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Security Council approves joint OPCW-UN mission to oversee destruction of Syria’s chemical weapons

Wide view of the Security Council.
UN Photo/JC McIlwaine (file photo)
Wide view of the Security Council.

Security Council approves joint OPCW-UN mission to oversee destruction of Syria’s chemical weapons

The Security Council has formally approved a first-ever joint United Nations mission with the Nobel Peace Prize-winning global chemical weapons watchdog to oversee the destruction of Syria’s stockpiles and production facilities.

In a letter to Secretary-General Ban Ki-moon, the Council today endorsed the UN chief’s plan to deploy up to 100 United Nations and Organization for the Prohibition of Chemical Weapons (OPCW) experts in a multi-phase operation to carry out last month’s Council resolution on eliminating Syria’s chemical weapons material and equipment, scheduled for completion by 30 June, 2014.

The Council passed its resolution after Syria agreed to join the Chemical Weapons Convention following a chemical weapons attack in August that killed hundreds of people in a Damascus suburb, an “especially disturbing” event in a conflict that has already killed over 100,000 people and driven some 6.5 million others from their homes since protesters first sought the ouster of President Bashar al-Assad’s Government in March, 2011.

Responding to the Council’s decision to approve the joint mission, Mr. Ban said in a video message he was “very pleased” the 15-member body moved so quickly on his recommendation. “This is a sign of the international community’s commitment to eliminate chemical weapons,” he added.

“We have a very tight deadline, but the United Nations is committed to work closely with the OPCW to get the job done. And I am just as committed and determined to make progress in the political and humanitarian tracks for the sake of the Syrian people,” said Mr. Ban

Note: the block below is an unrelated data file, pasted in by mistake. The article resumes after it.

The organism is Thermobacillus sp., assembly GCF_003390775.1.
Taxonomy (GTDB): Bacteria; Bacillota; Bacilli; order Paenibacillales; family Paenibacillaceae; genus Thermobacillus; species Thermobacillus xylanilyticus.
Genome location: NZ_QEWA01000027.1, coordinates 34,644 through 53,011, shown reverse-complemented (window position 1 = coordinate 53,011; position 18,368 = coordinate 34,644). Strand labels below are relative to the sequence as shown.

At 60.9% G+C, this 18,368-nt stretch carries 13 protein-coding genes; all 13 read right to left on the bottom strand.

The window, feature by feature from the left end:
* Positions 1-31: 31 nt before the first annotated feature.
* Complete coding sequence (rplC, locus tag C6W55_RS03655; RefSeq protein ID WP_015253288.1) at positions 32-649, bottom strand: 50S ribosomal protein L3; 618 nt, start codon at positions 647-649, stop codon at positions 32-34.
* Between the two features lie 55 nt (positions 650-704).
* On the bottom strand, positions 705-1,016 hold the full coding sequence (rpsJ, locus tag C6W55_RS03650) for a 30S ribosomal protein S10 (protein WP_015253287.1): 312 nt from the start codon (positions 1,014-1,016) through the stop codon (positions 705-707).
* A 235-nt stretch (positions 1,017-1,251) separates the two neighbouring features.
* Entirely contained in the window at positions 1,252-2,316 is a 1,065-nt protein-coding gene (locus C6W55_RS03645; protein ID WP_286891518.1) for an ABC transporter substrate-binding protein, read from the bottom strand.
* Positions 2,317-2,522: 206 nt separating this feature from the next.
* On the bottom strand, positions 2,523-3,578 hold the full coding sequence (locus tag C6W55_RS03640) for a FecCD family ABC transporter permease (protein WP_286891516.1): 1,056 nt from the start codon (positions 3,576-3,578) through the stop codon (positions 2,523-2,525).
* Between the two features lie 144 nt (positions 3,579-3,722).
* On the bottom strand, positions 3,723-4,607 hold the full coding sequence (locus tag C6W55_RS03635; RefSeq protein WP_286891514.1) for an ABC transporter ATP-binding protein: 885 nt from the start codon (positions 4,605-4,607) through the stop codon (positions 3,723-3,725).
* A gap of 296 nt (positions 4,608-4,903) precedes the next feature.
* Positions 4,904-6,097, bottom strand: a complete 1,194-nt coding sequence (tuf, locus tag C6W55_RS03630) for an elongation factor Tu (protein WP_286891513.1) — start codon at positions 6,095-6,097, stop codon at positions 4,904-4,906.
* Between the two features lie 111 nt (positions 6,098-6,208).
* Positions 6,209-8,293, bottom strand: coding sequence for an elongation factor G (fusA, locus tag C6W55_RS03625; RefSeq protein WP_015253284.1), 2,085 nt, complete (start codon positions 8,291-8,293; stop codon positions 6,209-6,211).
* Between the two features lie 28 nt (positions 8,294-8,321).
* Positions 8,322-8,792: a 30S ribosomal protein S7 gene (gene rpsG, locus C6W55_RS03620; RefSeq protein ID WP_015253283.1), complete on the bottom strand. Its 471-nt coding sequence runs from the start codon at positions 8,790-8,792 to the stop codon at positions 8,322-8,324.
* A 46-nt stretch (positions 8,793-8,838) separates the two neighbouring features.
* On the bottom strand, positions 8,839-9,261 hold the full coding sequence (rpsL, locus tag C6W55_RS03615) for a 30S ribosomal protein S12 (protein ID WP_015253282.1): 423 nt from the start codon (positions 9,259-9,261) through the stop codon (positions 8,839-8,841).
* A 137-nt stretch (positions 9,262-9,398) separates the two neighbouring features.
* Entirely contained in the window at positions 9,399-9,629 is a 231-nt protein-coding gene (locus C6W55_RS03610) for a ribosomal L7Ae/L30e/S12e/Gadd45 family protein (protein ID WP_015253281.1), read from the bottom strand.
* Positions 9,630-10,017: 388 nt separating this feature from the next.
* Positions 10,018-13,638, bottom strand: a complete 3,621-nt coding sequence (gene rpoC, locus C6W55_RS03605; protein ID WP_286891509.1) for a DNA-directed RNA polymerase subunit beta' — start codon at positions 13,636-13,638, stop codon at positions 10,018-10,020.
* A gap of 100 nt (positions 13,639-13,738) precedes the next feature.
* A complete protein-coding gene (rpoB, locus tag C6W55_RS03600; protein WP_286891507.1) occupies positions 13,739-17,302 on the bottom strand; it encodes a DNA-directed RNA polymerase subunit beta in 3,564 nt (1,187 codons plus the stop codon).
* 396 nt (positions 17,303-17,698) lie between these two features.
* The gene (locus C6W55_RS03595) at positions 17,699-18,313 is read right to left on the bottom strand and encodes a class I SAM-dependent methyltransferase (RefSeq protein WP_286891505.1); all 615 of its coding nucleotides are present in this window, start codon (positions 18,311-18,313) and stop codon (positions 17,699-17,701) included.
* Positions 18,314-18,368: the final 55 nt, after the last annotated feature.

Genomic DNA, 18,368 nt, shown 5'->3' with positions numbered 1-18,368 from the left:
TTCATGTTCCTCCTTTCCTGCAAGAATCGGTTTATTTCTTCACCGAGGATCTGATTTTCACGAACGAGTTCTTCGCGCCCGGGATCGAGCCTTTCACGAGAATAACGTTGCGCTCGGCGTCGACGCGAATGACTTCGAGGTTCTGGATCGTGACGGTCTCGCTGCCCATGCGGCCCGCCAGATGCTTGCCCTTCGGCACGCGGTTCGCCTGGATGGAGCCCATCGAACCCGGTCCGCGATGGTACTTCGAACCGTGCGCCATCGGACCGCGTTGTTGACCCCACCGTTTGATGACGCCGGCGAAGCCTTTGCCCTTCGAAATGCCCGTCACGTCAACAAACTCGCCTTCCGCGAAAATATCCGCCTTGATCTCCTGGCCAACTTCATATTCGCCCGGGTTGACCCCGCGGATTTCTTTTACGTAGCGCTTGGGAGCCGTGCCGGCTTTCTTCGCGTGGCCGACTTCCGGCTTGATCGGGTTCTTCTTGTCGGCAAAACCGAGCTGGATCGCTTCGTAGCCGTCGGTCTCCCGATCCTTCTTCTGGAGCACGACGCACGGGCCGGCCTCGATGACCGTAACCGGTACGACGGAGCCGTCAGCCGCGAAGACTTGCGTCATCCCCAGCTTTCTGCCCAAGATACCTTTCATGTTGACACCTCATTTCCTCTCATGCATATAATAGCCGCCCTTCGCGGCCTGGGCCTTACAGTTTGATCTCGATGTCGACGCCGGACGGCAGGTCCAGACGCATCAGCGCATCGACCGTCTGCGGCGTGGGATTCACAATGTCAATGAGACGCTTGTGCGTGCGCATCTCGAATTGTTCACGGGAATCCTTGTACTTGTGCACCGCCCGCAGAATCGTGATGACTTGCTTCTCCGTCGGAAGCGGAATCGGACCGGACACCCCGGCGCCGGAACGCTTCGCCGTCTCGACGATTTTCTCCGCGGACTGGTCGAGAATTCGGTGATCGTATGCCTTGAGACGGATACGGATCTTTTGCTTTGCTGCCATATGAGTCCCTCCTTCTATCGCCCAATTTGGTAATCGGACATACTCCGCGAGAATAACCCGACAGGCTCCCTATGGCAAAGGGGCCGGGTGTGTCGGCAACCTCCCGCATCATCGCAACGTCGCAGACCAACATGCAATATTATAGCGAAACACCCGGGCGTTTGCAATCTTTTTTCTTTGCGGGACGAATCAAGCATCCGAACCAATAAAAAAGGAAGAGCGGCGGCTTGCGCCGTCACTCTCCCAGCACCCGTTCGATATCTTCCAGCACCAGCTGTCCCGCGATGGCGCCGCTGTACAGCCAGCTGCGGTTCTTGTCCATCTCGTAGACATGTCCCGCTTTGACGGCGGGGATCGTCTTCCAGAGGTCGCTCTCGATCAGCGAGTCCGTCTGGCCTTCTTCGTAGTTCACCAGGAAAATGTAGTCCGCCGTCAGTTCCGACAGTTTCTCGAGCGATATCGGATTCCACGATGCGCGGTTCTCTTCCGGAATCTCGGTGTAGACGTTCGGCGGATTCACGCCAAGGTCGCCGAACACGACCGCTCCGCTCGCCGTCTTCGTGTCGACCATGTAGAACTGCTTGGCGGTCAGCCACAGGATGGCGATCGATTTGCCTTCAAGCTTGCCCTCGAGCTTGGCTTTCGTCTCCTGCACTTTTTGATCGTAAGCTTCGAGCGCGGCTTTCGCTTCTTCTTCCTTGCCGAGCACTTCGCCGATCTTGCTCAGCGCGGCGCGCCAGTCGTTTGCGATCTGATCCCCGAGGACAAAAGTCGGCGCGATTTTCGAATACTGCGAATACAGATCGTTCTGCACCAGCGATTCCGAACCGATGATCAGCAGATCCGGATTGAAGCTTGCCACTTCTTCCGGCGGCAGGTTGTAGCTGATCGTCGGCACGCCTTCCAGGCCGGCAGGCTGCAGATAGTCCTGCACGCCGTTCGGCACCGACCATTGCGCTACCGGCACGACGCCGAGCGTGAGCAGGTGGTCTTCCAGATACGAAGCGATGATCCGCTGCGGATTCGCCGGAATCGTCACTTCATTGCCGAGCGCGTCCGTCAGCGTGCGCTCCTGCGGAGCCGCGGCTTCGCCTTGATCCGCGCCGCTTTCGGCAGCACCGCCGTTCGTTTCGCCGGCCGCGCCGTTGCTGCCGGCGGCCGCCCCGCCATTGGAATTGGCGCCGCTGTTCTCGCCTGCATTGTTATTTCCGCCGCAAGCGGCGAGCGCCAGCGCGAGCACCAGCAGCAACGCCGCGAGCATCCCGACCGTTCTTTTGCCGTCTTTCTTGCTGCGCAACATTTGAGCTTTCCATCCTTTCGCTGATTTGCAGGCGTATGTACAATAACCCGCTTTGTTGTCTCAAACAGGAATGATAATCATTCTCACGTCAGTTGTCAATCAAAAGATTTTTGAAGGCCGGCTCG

The physical destruction of chemical weapons facilities, stocks and associated material is the responsibility of the Syrian Government, since neither the OPCW nor the UN is mandated to conduct actual destruction activities.

An advance team of experts and support staff from the OPCW and the UN has been in Syria since earlier in the month and has already begun overseeing the destruction of Syria’s production facilities amid the ongoing deadly violence in the country. The UN earlier reported that mortar fire had struck near the Damascus hotel where the advance team has initially based its operations just hours before it arrived.

Today, the UN and the OPCW report that the advance team has made “good progress” since it began its operations. “At the end of the first 10 days of operations on the ground the verification teams have inspected three sites and plans are underway for further site visits,” the organizations say in a joint news release.

A second group of inspectors from the OPCW and additional UN support staff also arrived today in Damascus, bringing to about 60 the number of people on the advance team.

The release noted that since the OPCW has received initial and supplementary information from the Syrian Government on its chemical weapons programme, it is now in the process of verifying that information. It has also overseen the destruction by Syria of some of its munitions stockpile as well as some of its chemical weapons production equipment.

On Wednesday, the OPCW’s Director-General, Ahmet Üzümcü, said the first verification activities have to be completed by the end of this month and production facilities will have to be rendered unusable by that time as well, with the view of destroying all chemical weapons capabilities by mid-2014.

Meanwhile, the spokesperson for the Office for the Coordination of Humanitarian Affairs (OCHA), Jans Laerke, warned that soaring food prices, the unavailability of food for children, displacement and loss of income have made it difficult to provide Syrian children with adequate healthcare and nutrition.

In addition, the number of children admitted to hospitals with severe or acute malnutrition has reportedly increased in Aleppo, Dar’a Deir-ez-Zor, Hama, Homs and other areas, Mr. Laerke said.

He added that humanitarian agencies in Syria are also preparing to adapt their response, as winter approaches. Partners working in the shelter sector have begun stocking items such as warm clothes, thermal blankets and hot water bottles. They are also preparing to assist the displaced families living in damaged and collective shelters by insulating the shelters against the freezing temperatures during winter.